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Argentina shuts down Telam news service

Tuesday, March 5th 2024 - 10:58 UTC
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Press guilds dubbed the government's decision an attack against freedom of expression Press guilds dubbed the government's decision an attack against freedom of expression

Argentina's state-run news service Télam came to an end Monday when 700 of its workers received emails telling them they should not show up for work because they had been placed on leave while the outlet's website shows a sign reading it is “under reconstruction.” President Javier Milei had announced on March 1 that one of his spending cuts would involve closing what he dubbed “a nest of Kirchnerite propaganda.”

 Invoking the country's 50% poverty levels and the subsequent need to adjust State expenditures, Milei argued that Argentine taxpayers should not have to support these companies. The president's so-called “chainsaw plan” included a reduction of the number of ministries, the end of benefits for public officials, and the closure of institutions such as the National Institute against Discrimination, Xenophobia and Racism (INADI) and Telam.

The Buenos Aires Press Union (SiPreBA) said Milei's decision was one of the most serious attacks on freedom of expression in the last 40 years of democracy. Since Télam was created by law in 1945 under then-President Juan Domingo Perón, the legal basis for Milei's action remains to be seen. No bill has been submitted to Congress, and no emergency decree (DNU) has been issued, which could bypass parliamentary approval, albeit for a limited period.

With 27 correspondents and around 50 reporters and photojournalists nationwide, Télam's closure is expected to have an impact on the many outlets that fed off its service of around 500 daily reports.
The Association of Foreign Correspondents of the Argentine Republic (ACERA) issued a statement highlighting the need for the country to have a state - though non-governmental - news agency that guarantees access to plural information and supports the dissemination of news that, for obvious reasons, is not usually of interest to commercial media, but that is nonetheless vital for the public opinion.

A state agency also strengthens the arrival of information to all geographical locations in the country, ACERA also pointed out.

If, indeed, as the Government claims, Télam is no longer balanced and neutral, the path should be reformulated and not annihilated, the guild added while standing for the freedom of the press contemplated in articles 1, 7, 14, 33, 41, and 42 of the Argentine Constitution in as well as in international treaties of which Argentina is a signatory and which have Constitutional status.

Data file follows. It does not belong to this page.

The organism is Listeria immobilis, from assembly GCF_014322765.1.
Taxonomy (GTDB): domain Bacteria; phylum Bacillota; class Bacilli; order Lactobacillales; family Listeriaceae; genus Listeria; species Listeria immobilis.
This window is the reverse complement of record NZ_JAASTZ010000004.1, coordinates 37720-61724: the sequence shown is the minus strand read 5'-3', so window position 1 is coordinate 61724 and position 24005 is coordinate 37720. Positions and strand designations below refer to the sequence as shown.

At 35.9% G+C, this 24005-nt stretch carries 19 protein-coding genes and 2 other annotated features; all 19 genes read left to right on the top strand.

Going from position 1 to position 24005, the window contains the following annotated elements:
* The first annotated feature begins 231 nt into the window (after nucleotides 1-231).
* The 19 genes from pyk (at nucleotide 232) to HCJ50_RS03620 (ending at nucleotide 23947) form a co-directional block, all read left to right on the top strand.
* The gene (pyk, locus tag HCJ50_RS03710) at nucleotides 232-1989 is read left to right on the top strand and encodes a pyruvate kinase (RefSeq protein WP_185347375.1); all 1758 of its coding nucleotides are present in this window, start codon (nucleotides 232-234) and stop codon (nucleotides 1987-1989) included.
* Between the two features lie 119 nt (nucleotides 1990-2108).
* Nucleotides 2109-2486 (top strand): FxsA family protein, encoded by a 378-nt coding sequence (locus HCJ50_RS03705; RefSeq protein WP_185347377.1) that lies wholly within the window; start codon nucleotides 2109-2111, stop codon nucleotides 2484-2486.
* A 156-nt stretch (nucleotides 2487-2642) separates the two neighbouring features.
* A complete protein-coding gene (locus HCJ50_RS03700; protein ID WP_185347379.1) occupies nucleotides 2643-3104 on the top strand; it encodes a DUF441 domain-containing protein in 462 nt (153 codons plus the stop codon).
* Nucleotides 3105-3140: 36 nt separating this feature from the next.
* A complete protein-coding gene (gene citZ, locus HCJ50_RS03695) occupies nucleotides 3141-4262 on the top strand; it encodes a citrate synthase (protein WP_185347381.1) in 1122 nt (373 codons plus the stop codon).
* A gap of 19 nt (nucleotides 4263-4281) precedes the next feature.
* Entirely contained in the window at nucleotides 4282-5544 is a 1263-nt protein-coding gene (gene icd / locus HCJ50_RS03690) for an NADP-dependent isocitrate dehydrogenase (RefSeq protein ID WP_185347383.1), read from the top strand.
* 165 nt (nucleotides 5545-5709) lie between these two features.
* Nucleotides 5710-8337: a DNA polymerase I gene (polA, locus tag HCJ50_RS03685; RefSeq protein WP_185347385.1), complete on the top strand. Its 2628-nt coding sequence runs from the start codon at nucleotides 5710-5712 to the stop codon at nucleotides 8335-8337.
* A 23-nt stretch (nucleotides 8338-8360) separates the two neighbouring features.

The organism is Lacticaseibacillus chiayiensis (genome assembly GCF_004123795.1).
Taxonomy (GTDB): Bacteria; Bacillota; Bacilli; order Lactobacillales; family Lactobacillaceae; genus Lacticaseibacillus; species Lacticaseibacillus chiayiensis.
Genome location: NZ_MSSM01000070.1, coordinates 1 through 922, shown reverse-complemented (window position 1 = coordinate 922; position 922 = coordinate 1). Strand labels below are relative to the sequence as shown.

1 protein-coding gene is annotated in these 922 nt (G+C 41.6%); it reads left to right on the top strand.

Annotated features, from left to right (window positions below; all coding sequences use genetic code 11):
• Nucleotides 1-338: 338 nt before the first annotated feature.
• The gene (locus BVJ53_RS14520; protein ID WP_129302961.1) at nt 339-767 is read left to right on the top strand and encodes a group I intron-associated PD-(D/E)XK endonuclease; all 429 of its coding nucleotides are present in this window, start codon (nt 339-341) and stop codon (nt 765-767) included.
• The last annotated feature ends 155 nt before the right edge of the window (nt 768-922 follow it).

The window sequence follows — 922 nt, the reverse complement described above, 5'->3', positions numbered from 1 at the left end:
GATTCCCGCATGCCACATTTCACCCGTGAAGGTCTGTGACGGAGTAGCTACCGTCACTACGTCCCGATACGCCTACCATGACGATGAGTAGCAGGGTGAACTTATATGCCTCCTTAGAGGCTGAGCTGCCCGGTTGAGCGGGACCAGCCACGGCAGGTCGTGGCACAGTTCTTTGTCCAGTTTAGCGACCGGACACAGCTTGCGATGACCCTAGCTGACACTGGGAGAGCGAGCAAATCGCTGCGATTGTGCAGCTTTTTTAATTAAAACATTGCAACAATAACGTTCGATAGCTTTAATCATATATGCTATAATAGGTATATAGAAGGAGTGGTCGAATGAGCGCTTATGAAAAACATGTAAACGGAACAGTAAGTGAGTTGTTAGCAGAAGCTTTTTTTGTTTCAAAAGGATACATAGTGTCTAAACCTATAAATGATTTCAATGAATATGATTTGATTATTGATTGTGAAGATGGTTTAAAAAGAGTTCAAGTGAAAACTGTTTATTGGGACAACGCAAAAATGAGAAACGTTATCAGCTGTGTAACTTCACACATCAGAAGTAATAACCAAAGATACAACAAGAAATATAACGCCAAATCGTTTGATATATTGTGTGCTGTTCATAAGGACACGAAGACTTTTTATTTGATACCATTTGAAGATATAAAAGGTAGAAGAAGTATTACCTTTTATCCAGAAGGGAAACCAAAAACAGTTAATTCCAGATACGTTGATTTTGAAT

Fearing Télams demise, various opposition lawmakers were reported to be eyeing a bill to guarantee the service's continuity. Kirchnerist Congressman Pablo Carro demanded “that the National Executive Power support Télam, as the only Argentine news agency with federal scope and correspondents in all provinces.” He warned that “a possible closure of Télam would affect not only the specific generation of daily use material of hundreds of medium and small companies and journalistic organizations nationwide but also hundreds of workers who practice journalism with professionalism and years of seniority. ”Its federal profile and its ability to generate diverse information, far from being eliminated, should be strengthened through a reorientation of this public company,“ Carro highlighted.

Former Left Front presidential candidate Myriam Bregman submitted a bill rejecting ”any attempt to advance on the scrapping and emptying of the Télam Agency.“ She argued that ”behind the closure of the Agency lies a new attack on the right to communication, information, and freedom of expression.“

Unión por la Patria's Eduardo Valdés had already sought last Thursday to have Congress prevent the closure of Télam. ”The Government has to understand that it cannot take everything that contributes to the construction of federalism, diversity, and quality of information.”

In line with Milei's policies, Radio Nacional (another state-owned media) Director Héctor Cavallero decided not to renew the contracts of over 100 workers in a move to have affiliates nationwide broadcast the same shows aired from Buenos Aires. He also asked the directors of the 48 provincial branches still in office to resign, Clarín reported.

Cavallero is a well-known entertainment producer dating back to the 1970s and 1980s who intends to make Radio Nacional profitable while under the previous management of Rosario Lufrano, it was decided that the station should not include any advertising.

Categories: Politics, Argentina.

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